MB Images/shutterstock

MB Images/shutterstock

COVID-19 has shown that even within major metropolitan areas, there are significant gaps among families who own computers and are connected to the Internet, resulting in a scramble to bridge the digital divide for schools and students ill-equipped to transition to remote learning. Community foundations have redirected their education grantmaking to help narrow the gap.

Over 50 million children are now learning remotely and the ramifications have been keenly felt. Community foundations have had to step into new roles as emergency responders. Long attuned to the pressures faced by local school districts and nonprofits to serve low-income families, community foundations are contending with an even greater sense of urgency as the pandemic has caused the economy to tailspin, resulting in millions of jobs lost. Requests for basic needs to keep families afloat have exploded. The community foundations interviewed here have changed their education giving strategies, funding efforts they normally would not—such as meal distribution for students and their families or providing computers and Internet access for children to log onto remote learning platforms.

The California Community Foundation (CCF), based in Los Angeles, has awarded $3.5 million in grants since March through the COVID-19 LA County Response Fund, which has raised $17.5 million in total. Of that figure, nearly $1 million has been directed to local school districts and nonprofits serving youths. Although CCF has been quick, like other community funders across the nation, to raise and distribute money to grantees, the unmet needs of nonprofits, says Efrain Escobedo, the fund’s vice president of education and immigration, is akin to a tidal wave. 

“Even though we’ve pushed these grants through, we still have about 80 requests totaling over $5 million that are pending that we need to figure out whether we will be able to raise resources to support.” 

However much the California Community Foundation and its colleagues nationwide can fundraise, Escobedo says, it will not be enough to support the requests continuing to pour in.

“This will far outstrip any lift philanthropy can do.”

Far Behind

"An average of 36.5% of students in our 23-county area is estimated to be without devices,” says Lita Pardi, interim vice president for community at the Community Foundation for Greater Atlanta, citing information from the Georgia Department of Education based on the 2018-2019 academic year. "And we know, though, that in some districts that need is as high as 93%."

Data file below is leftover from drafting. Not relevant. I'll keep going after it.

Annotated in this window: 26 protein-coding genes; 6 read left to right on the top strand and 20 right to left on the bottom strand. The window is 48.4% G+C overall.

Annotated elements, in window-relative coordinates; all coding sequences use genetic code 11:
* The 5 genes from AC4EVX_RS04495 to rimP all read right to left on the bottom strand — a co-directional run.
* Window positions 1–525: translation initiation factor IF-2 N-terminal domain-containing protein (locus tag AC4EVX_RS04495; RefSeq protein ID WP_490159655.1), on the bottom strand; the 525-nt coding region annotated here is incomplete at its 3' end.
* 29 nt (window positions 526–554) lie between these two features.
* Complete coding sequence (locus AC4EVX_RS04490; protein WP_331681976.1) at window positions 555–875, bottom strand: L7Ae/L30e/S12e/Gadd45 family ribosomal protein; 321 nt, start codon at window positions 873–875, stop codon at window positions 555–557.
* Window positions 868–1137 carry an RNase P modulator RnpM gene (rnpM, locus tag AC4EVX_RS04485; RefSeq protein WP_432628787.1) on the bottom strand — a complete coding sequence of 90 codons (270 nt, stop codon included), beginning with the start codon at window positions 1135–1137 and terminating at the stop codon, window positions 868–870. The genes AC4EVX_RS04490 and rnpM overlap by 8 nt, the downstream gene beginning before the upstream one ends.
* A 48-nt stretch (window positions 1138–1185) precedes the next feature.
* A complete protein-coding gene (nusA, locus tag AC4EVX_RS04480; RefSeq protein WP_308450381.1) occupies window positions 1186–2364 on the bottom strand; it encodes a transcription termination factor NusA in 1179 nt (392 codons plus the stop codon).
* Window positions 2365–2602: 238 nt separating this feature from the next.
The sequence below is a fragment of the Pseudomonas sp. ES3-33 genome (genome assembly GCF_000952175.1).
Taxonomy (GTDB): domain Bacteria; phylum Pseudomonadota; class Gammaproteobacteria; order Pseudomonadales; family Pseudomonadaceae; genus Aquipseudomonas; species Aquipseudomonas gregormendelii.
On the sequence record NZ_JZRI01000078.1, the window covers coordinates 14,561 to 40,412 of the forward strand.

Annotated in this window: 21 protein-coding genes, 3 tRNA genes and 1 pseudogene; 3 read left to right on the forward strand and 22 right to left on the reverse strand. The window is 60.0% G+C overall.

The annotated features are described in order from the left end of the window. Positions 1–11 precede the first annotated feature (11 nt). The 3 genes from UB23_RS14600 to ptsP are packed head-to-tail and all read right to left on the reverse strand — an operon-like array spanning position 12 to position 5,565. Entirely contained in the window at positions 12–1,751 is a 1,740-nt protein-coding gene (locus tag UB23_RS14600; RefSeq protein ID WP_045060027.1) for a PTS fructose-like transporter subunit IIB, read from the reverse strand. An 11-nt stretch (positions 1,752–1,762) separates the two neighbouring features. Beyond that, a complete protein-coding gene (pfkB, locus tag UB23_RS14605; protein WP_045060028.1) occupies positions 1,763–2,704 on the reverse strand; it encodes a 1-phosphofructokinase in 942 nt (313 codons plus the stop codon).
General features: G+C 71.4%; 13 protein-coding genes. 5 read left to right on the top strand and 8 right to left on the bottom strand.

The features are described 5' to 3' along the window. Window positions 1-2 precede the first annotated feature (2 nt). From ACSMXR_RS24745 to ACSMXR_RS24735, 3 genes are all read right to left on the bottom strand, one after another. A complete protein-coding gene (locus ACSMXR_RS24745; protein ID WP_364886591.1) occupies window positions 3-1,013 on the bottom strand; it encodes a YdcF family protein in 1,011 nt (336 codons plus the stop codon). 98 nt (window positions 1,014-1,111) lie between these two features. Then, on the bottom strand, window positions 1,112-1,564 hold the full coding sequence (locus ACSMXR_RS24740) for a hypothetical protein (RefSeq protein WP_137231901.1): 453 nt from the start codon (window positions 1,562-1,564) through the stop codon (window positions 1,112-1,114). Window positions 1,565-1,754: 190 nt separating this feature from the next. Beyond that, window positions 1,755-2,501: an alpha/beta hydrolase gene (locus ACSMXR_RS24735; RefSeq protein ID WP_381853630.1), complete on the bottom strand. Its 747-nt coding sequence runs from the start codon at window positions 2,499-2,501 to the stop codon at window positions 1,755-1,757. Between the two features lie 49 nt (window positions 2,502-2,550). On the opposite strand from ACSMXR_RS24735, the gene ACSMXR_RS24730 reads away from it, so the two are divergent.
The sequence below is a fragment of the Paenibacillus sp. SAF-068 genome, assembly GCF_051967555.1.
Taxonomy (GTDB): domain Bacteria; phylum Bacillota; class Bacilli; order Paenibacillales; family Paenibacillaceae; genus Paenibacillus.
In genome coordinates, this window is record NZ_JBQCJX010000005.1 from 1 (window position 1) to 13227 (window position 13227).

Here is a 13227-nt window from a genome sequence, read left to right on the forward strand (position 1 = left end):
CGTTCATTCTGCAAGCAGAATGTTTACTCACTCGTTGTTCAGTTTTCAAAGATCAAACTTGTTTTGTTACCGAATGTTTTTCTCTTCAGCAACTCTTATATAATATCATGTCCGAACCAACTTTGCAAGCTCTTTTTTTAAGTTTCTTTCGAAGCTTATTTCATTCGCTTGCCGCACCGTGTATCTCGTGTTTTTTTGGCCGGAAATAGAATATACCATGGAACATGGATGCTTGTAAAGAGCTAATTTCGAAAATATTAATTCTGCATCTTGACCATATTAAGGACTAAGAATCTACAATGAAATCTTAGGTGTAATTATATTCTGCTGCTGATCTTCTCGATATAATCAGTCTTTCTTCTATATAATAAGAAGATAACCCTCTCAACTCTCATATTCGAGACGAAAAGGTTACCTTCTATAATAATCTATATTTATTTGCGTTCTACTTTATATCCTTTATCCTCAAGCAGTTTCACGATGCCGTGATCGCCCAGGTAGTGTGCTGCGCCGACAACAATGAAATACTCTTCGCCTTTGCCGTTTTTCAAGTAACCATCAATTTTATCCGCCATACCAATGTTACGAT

The foundation has awarded $200,000 to PowerMyLearning, an education technology nonprofit that provides local school districts with devices, WiFi access, and digital content to help homeless students. The foundation also directed $100,000 to KIPP Metro Atlanta Schools to provide laptops, Internet access, IT support, digital curricula, and emergency funding for families of students and alumni. KIPP received COVID-19 emergency support from neither Fulton County Schools nor Atlanta Public Schools, so it turned to the foundation for financial help. Another grant of $75,000 went to Marietta City Schools towards the cost of loaning computers and purchasing six months of WiFi connectivity for 700 students.

Overall, the foundation has committed $2.2 million for children’s educational needs or to provide food for students and families—a sizable slice of the nearly $12 million it has helped raise for the Greater Atlanta COVID-19 Response and Recovery Fund.

Pardi is concerned about the adverse toll the pandemic will take on low-income students’ academic progress, referring to another crisis that upended a local educational system. “We know from research that came out after Hurricane Katrina that students who go for a long period of time being out of school, even if they have distance learning, they’re going to be so far behind,” she says. “It’s really important for us to think about what can be done better through school or through providers of after-school programs and summer programs for kids.”

The Silicon Valley Community Foundation (SVCF), which serves San Mateo and Santa Clara Counties, in California, has re-centered its education grantmaking to respond to COVID-19. It is prioritizing social and emotional health and wellness support for students, families, and staff; remote learning, including equipment, IT support, and training for teachers and staff; emergency child care centers to help people who cannot work from home; nutrition services, and family engagement. SVCF has committed $1 million to education grants, matched by the biotechnology company Genentech. Overall, the foundation has given $95 million to COVID-19 relief.

The predominance of technology companies in the region has not made it immune to the digital divide, says Michelle Sioson Hyman, deputy director of SVCF’s Center for Early Learning. 

“In San Jose, 95,000 residents lack internet access,” she says, a figure accounting for nearly 10 percent of the city’s approximately one million residents. “And then 55% of low-income households are also unconnected—when you think about that, this is before the crisis.”